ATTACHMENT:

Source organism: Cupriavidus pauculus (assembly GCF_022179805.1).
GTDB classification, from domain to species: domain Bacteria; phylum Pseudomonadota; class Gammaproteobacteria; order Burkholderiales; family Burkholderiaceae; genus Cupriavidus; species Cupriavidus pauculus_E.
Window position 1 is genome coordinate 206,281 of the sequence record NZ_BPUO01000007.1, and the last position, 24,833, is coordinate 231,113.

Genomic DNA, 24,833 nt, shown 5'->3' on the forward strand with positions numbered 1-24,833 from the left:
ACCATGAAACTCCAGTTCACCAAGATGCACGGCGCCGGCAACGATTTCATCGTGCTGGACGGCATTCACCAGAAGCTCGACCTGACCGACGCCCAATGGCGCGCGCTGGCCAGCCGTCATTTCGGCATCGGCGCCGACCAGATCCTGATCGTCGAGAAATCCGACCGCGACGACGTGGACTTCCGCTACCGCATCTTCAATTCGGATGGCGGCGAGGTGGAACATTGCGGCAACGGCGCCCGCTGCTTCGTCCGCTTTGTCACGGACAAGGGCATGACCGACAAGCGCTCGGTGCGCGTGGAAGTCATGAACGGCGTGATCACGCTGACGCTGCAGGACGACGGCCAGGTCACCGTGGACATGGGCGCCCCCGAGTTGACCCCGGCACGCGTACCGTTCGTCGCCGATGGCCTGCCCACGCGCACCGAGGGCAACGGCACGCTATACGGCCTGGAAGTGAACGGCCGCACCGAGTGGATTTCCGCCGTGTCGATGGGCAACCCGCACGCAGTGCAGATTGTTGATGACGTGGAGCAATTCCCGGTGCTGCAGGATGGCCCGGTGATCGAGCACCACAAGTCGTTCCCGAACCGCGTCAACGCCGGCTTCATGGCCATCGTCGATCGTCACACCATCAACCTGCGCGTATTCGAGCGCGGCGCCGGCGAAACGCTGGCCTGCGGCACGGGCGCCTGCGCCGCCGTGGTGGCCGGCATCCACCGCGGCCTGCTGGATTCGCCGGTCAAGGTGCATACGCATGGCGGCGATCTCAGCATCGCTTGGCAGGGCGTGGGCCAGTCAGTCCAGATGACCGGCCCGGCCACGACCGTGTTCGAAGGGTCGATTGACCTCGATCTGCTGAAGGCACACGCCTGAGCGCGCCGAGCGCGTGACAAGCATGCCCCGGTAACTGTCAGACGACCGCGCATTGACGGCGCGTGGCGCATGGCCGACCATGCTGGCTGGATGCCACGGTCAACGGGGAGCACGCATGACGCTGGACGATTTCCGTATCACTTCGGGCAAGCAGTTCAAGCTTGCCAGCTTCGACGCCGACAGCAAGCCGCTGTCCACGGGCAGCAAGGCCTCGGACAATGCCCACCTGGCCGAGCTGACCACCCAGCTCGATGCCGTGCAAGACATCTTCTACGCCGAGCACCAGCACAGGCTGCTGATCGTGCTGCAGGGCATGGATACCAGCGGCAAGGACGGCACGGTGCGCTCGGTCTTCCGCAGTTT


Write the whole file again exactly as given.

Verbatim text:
Source organism: Cupriavidus pauculus (assembly GCF_022179805.1).
GTDB classification, from domain to species: domain Bacteria; phylum Pseudomonadota; class Gammaproteobacteria; order Burkholderiales; family Burkholderiaceae; genus Cupriavidus; species Cupriavidus pauculus_E.
Window position 1 is genome coordinate 206,281 of the sequence record NZ_BPUO01000007.1, and the last position, 24,833, is coordinate 231,113.

Genomic DNA, 24,833 nt, shown 5'->3' on the forward strand with positions numbered 1-24,833 from the left:
ACCATGAAACTCCAGTTCACCAAGATGCACGGCGCCGGCAACGATTTCATCGTGCTGGACGGCATTCACCAGAAGCTCGACCTGACCGACGCCCAATGGCGCGCGCTGGCCAGCCGTCATTTCGGCATCGGCGCCGACCAGATCCTGATCGTCGAGAAATCCGACCGCGACGACGTGGACTTCCGCTACCGCATCTTCAATTCGGATGGCGGCGAGGTGGAACATTGCGGCAACGGCGCCCGCTGCTTCGTCCGCTTTGTCACGGACAAGGGCATGACCGACAAGCGCTCGGTGCGCGTGGAAGTCATGAACGGCGTGATCACGCTGACGCTGCAGGACGACGGCCAGGTCACCGTGGACATGGGCGCCCCCGAGTTGACCCCGGCACGCGTACCGTTCGTCGCCGATGGCCTGCCCACGCGCACCGAGGGCAACGGCACGCTATACGGCCTGGAAGTGAACGGCCGCACCGAGTGGATTTCCGCCGTGTCGATGGGCAACCCGCACGCAGTGCAGATTGTTGATGACGTGGAGCAATTCCCGGTGCTGCAGGATGGCCCGGTGATCGAGCACCACAAGTCGTTCCCGAACCGCGTCAACGCCGGCTTCATGGCCATCGTCGATCGTCACACCATCAACCTGCGCGTATTCGAGCGCGGCGCCGGCGAAACGCTGGCCTGCGGCACGGGCGCCTGCGCCGCCGTGGTGGCCGGCATCCACCGCGGCCTGCTGGATTCGCCGGTCAAGGTGCATACGCATGGCGGCGATCTCAGCATCGCTTGGCAGGGCGTGGGCCAGTCAGTCCAGATGACCGGCCCGGCCACGACCGTGTTCGAAGGGTCGATTGACCTCGATCTGCTGAAGGCACACGCCTGAGCGCGCCGAGCGCGTGACAAGCATGCCCCGGTAACTGTCAGACGACCGCGCATTGACGGCGCGTGGCGCATGGCCGACCATGCTGGCTGGATGCCACGGTCAACGGGGAGCACGCATGACGCTGGACGATTTCCGTATCACTTCGGGCAAGCAGTTCAAGCTTGCCAGCTTCGACGCCGACAGCAAGCCGCTGTCCACGGGCAGCAAGGCCTCGGACAATGCCCACCTGGCCGAGCTGACCACCCAGCTCGATGCCGTGCAAGACATCTTCTACGCCGAGCACCAGCACAGGCTGCTGATCGTGCTGCAGGGCATGGATACCAGCGGCAAGGACGGCACGGTGCGCTCGGTCTTCCGCAGTTT